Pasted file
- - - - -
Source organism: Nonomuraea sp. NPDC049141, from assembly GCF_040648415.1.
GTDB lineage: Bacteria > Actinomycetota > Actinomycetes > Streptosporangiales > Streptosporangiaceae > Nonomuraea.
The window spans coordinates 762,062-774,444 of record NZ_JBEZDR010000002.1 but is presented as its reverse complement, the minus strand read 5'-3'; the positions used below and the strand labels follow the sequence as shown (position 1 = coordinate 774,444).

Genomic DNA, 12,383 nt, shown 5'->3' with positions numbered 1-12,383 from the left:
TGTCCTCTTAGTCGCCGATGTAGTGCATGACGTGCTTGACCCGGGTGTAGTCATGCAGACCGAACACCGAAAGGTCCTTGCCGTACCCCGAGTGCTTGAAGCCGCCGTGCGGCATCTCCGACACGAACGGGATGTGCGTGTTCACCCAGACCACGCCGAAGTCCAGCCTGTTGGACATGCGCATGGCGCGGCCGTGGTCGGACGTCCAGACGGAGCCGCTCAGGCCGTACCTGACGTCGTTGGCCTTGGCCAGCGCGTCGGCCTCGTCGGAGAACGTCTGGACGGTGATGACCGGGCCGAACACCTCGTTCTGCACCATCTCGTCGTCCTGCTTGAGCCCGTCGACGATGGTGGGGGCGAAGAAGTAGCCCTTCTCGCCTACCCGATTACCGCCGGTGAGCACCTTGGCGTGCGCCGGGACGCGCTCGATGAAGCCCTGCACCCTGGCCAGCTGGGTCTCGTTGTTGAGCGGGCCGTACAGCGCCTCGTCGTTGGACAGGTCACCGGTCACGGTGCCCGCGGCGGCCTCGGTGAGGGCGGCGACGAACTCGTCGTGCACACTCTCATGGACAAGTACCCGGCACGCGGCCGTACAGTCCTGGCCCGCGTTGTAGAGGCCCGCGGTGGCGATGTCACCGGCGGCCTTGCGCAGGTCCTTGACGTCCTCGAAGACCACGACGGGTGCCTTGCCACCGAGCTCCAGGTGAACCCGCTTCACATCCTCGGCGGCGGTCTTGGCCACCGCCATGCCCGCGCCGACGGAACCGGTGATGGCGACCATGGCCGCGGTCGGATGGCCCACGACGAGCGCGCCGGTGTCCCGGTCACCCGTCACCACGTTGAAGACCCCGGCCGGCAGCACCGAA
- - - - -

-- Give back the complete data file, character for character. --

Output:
Source organism: Nonomuraea sp. NPDC049141, from assembly GCF_040648415.1.
GTDB lineage: Bacteria > Actinomycetota > Actinomycetes > Streptosporangiales > Streptosporangiaceae > Nonomuraea.
The window spans coordinates 762,062-774,444 of record NZ_JBEZDR010000002.1 but is presented as its reverse complement, the minus strand read 5'-3'; the positions used below and the strand labels follow the sequence as shown (position 1 = coordinate 774,444).

Genomic DNA, 12,383 nt, shown 5'->3' with positions numbered 1-12,383 from the left:
TGTCCTCTTAGTCGCCGATGTAGTGCATGACGTGCTTGACCCGGGTGTAGTCATGCAGACCGAACACCGAAAGGTCCTTGCCGTACCCCGAGTGCTTGAAGCCGCCGTGCGGCATCTCCGACACGAACGGGATGTGCGTGTTCACCCAGACCACGCCGAAGTCCAGCCTGTTGGACATGCGCATGGCGCGGCCGTGGTCGGACGTCCAGACGGAGCCGCTCAGGCCGTACCTGACGTCGTTGGCCTTGGCCAGCGCGTCGGCCTCGTCGGAGAACGTCTGGACGGTGATGACCGGGCCGAACACCTCGTTCTGCACCATCTCGTCGTCCTGCTTGAGCCCGTCGACGATGGTGGGGGCGAAGAAGTAGCCCTTCTCGCCTACCCGATTACCGCCGGTGAGCACCTTGGCGTGCGCCGGGACGCGCTCGATGAAGCCCTGCACCCTGGCCAGCTGGGTCTCGTTGTTGAGCGGGCCGTACAGCGCCTCGTCGTTGGACAGGTCACCGGTCACGGTGCCCGCGGCGGCCTCGGTGAGGGCGGCGACGAACTCGTCGTGCACACTCTCATGGACAAGTACCCGGCACGCGGCCGTACAGTCCTGGCCCGCGTTGTAGAGGCCCGCGGTGGCGATGTCACCGGCGGCCTTGCGCAGGTCCTTGACGTCCTCGAAGACCACGACGGGTGCCTTGCCACCGAGCTCCAGGTGAACCCGCTTCACATCCTCGGCGGCGGTCTTGGCCACCGCCATGCCCGCGCCGACGGAACCGGTGATGGCGACCATGGCCGCGGTCGGATGGCCCACGACGAGCGCGCCGGTGTCCCGGTCACCCGTCACCACGTTGAAGACCCCGGCCGGCAGCACCGAA